This slice of 17th and 18th century western history is a saga of love, savage violence, and betrayal that reads like fiction. While it is centered on a famous Roman Catholic order, its international and religious scope makes it of interest to armchair historians of all beliefs including Protestants, Jews, agnostics and secular humanists. In colonial South America the Jesuits established missions among the Guaraní. As the Portuguese and Spanish slavers descended on Paraguay, the Jesuits sought to protect these stone-age Indians in their missions. Their resistance to the colonists attacks contributed to the political problems of the church with Catholic monarchs back in Europe. As a consequence, the monarchs pressured a frightened pope to abolish the Jesuit order. In the long, tortured history of European colonization of the Americas, these Jesuit Black Robes in Paraguay stood out as a breed apart, even from their fellow Jesuits elsewhere. Leaders of the anti-Catholic, anti-Jesuit Enlightenment such as Voltaire and Raynal rallied to the side of these extraordinary Paraguay missionaries. Raynal wrote that never has so much good been done for mankind with so little evil. Ironically, the heretic monarchs of Russia and Prussia invited hundreds of the former Jesuits to run their colleges. In doing so, they inadvertently saved these outcasts to become the nucleus around which a reinvigorated papacy would re-establish the Jesuit order forty years after its abolition.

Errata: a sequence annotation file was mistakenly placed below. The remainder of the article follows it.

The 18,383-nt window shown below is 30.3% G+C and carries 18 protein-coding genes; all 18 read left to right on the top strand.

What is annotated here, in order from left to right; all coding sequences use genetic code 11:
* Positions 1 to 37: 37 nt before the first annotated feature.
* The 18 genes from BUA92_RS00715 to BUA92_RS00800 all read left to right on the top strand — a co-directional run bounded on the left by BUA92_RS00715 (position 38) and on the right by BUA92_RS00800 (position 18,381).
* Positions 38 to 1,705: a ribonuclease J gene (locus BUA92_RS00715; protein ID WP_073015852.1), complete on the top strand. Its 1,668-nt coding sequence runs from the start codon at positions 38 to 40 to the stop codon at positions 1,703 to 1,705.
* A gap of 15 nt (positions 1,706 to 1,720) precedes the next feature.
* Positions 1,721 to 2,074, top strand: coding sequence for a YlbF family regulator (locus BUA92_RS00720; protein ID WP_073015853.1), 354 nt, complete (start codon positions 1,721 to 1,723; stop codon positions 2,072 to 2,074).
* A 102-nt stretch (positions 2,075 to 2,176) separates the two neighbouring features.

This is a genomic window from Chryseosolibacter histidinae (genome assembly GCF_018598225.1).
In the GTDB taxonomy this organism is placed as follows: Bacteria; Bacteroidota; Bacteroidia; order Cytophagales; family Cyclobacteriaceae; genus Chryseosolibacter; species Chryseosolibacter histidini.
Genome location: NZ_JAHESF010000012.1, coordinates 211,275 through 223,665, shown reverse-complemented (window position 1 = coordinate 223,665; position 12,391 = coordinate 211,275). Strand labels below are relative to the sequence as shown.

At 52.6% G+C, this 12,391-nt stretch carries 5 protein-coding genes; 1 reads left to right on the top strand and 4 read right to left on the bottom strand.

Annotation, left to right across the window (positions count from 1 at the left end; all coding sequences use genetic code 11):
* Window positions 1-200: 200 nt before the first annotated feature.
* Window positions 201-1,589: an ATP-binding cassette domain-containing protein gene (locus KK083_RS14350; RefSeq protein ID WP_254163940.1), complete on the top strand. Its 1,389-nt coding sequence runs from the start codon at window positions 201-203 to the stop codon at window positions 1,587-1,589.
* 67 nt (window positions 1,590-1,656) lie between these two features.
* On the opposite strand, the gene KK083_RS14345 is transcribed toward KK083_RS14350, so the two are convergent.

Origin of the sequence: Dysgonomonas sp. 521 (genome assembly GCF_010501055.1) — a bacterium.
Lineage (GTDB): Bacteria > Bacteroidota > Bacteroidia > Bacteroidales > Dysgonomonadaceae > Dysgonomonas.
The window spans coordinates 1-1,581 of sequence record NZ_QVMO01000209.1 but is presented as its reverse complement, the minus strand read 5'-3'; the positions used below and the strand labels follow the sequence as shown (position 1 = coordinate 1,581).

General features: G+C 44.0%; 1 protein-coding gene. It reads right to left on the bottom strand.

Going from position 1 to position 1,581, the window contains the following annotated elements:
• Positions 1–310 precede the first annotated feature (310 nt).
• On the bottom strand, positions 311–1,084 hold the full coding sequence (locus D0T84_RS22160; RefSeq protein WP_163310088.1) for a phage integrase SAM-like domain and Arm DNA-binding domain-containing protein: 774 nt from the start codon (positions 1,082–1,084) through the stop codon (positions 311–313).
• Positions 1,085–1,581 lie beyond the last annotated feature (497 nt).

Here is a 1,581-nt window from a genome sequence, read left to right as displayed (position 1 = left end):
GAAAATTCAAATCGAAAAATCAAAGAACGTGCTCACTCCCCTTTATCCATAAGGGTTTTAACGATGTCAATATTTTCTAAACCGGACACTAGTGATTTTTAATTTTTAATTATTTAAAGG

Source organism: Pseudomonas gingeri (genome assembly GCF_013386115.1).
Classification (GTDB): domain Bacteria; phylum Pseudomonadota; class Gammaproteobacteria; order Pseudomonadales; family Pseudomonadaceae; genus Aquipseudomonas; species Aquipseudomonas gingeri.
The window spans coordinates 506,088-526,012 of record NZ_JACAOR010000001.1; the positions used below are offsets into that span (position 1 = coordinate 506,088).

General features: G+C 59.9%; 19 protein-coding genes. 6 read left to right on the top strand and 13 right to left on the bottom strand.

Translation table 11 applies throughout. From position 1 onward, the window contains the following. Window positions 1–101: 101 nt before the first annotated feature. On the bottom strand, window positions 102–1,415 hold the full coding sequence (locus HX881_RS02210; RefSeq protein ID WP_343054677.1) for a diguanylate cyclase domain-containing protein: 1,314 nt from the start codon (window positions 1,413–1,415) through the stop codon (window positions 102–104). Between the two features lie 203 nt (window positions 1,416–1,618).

- Paperback: 356 pages
- Publisher: Kirk House Publishers (February 1, 2008)
- Language: English
- ISBN-10: 1933794046
- ISBN-13: 978-1933794044
- Product Dimensions: 6.2 x 1.5 x 9 inches